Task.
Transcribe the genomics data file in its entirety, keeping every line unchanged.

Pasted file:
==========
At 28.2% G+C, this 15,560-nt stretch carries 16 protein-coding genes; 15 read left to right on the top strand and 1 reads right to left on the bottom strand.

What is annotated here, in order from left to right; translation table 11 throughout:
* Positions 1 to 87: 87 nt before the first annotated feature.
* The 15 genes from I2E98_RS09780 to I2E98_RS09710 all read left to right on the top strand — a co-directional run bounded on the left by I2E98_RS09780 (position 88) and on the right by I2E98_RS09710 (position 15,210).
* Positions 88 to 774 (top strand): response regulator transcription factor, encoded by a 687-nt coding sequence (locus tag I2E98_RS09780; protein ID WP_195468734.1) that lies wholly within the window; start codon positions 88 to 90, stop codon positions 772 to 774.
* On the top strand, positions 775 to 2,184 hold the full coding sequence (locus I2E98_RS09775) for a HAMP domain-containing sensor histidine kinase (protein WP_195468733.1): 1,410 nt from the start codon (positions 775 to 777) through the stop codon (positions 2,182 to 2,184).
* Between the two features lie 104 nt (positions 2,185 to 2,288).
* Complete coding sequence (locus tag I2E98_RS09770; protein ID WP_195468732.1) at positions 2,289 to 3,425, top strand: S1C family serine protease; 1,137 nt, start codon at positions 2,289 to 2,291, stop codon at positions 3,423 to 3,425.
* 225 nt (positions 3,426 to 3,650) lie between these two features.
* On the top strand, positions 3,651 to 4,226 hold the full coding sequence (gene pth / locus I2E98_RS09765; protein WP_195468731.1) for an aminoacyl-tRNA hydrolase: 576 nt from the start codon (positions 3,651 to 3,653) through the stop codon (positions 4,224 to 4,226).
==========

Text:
At 28.2% G+C, this 15,560-nt stretch carries 16 protein-coding genes; 15 read left to right on the top strand and 1 reads right to left on the bottom strand.

What is annotated here, in order from left to right; translation table 11 throughout:
* Positions 1 to 87: 87 nt before the first annotated feature.
* The 15 genes from I2E98_RS09780 to I2E98_RS09710 all read left to right on the top strand — a co-directional run bounded on the left by I2E98_RS09780 (position 88) and on the right by I2E98_RS09710 (position 15,210).
* Positions 88 to 774 (top strand): response regulator transcription factor, encoded by a 687-nt coding sequence (locus tag I2E98_RS09780; protein ID WP_195468734.1) that lies wholly within the window; start codon positions 88 to 90, stop codon positions 772 to 774.
* On the top strand, positions 775 to 2,184 hold the full coding sequence (locus I2E98_RS09775) for a HAMP domain-containing sensor histidine kinase (protein WP_195468733.1): 1,410 nt from the start codon (positions 775 to 777) through the stop codon (positions 2,182 to 2,184).
* Between the two features lie 104 nt (positions 2,185 to 2,288).
* Complete coding sequence (locus tag I2E98_RS09770; protein ID WP_195468732.1) at positions 2,289 to 3,425, top strand: S1C family serine protease; 1,137 nt, start codon at positions 2,289 to 2,291, stop codon at positions 3,423 to 3,425.
* 225 nt (positions 3,426 to 3,650) lie between these two features.
* On the top strand, positions 3,651 to 4,226 hold the full coding sequence (gene pth / locus I2E98_RS09765; protein WP_195468731.1) for an aminoacyl-tRNA hydrolase: 576 nt from the start codon (positions 3,651 to 3,653) through the stop codon (positions 4,224 to 4,226).